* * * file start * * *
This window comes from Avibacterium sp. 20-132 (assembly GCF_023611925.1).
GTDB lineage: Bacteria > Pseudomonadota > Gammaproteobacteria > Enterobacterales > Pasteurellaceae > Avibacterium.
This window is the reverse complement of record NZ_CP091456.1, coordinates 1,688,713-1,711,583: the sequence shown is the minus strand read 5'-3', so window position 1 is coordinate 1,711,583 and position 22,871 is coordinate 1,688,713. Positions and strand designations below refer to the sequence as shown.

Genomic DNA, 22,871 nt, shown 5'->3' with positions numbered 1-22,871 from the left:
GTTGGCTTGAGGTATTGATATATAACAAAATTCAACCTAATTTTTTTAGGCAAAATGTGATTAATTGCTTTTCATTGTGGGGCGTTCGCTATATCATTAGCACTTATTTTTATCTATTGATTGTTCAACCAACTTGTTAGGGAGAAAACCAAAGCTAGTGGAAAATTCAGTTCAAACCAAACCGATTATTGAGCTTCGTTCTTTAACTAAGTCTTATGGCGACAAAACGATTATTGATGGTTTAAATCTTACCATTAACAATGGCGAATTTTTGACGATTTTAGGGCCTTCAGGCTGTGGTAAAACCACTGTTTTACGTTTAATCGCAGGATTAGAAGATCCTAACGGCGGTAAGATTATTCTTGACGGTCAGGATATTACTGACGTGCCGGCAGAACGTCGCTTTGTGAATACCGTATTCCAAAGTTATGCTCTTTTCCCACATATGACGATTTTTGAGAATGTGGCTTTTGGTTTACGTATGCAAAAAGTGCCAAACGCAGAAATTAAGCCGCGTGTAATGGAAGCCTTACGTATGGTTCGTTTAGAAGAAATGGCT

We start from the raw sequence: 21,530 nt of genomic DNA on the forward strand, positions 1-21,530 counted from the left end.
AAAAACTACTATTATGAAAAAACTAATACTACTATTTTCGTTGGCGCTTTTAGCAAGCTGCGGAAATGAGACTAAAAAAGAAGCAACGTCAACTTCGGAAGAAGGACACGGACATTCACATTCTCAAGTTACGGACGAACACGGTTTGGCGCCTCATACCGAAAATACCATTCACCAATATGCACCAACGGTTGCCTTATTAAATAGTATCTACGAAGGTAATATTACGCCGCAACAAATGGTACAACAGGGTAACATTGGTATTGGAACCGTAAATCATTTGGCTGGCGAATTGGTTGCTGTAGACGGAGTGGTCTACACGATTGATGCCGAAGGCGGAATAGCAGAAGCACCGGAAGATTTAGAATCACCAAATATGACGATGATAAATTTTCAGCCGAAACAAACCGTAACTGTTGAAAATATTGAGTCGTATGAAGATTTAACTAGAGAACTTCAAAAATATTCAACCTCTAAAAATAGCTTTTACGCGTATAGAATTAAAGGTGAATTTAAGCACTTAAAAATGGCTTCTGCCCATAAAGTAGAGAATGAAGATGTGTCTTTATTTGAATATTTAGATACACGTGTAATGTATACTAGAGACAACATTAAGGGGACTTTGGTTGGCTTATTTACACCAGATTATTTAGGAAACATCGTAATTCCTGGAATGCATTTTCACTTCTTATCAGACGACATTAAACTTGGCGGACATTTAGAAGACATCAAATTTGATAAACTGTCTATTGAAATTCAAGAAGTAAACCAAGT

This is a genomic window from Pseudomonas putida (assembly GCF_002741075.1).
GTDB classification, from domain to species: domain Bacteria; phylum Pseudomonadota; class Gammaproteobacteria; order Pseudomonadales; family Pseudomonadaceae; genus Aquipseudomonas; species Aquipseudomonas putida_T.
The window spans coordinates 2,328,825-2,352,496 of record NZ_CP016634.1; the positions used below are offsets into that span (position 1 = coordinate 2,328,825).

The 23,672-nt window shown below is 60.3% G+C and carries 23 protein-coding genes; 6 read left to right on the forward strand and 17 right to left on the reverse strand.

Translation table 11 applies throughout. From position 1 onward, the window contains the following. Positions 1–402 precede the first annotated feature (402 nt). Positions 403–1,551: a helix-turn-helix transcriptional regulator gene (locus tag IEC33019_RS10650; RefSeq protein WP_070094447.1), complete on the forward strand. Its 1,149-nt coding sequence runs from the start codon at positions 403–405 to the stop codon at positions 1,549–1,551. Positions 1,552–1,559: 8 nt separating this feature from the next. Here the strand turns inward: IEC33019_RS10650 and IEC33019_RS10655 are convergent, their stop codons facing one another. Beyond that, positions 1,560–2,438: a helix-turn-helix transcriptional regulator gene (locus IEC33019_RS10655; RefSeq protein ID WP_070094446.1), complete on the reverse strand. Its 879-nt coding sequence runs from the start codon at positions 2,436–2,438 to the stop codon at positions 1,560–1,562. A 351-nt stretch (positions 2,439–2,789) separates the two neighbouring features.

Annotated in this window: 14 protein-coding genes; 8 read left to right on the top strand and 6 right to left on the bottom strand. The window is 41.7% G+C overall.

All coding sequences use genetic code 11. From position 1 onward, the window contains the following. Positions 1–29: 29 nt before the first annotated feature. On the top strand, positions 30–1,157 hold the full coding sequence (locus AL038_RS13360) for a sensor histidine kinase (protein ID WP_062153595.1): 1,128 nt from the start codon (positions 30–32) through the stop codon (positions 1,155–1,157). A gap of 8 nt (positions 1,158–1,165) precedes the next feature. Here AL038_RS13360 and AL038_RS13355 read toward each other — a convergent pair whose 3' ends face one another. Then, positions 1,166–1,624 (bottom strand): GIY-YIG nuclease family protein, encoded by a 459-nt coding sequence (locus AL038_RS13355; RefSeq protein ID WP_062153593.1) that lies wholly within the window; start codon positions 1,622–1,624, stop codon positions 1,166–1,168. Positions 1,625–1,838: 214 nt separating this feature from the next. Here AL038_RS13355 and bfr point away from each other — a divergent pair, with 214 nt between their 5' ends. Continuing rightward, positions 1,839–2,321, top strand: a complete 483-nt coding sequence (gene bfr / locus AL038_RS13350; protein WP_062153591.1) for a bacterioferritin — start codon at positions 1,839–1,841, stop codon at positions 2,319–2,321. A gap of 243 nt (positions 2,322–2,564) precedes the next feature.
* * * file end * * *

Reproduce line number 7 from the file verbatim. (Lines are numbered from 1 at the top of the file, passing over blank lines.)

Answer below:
AAAAACTACTATTATGAAAAAACTAATACTACTATTTTCGTTGGCGCTTTTAGCAAGCTGCGGAAATGAGACTAAAAAAGAAGCAACGTCAACTTCGGAAGAAGGACACGGACATTCACATTCTCAAGTTACGGACGAACACGGTTTGGCGCCTCATACCGAAAATACCATTCACCAATATGCACCAACGGTTGCCTTATTAAATAGTATCTACGAAGGTAATATTACGCCGCAACAAATGGTACAACAGGGTAACATTGGTATTGGAACCGTAAATCATTTGGCTGGCGAATTGGTTGCTGTAGACGGAGTGGTCTACACGATTGATGCCGAAGGCGGAATAGCAGAAGCACCGGAAGATTTAGAATCACCAAATATGACGATGATAAATTTTCAGCCGAAACAAACCGTAACTGTTGAAAATATTGAGTCGTATGAAGATTTAACTAGAGAACTTCAAAAATATTCAACCTCTAAAAATAGCTTTTACGCGTATAGAATTAAAGGTGAATTTAAGCACTTAAAAATGGCTTCTGCCCATAAAGTAGAGAATGAAGATGTGTCTTTATTTGAATATTTAGATACACGTGTAATGTATACTAGAGACAACATTAAGGGGACTTTGGTTGGCTTATTTACACCAGATTATTTAGGAAACATCGTAATTCCTGGAATGCATTTTCACTTCTTATCAGACGACATTAAACTTGGCGGACATTTAGAAGACATCAAATTTGATAAACTGTCTATTGAAATTCAAGAAGTAAACCAAGT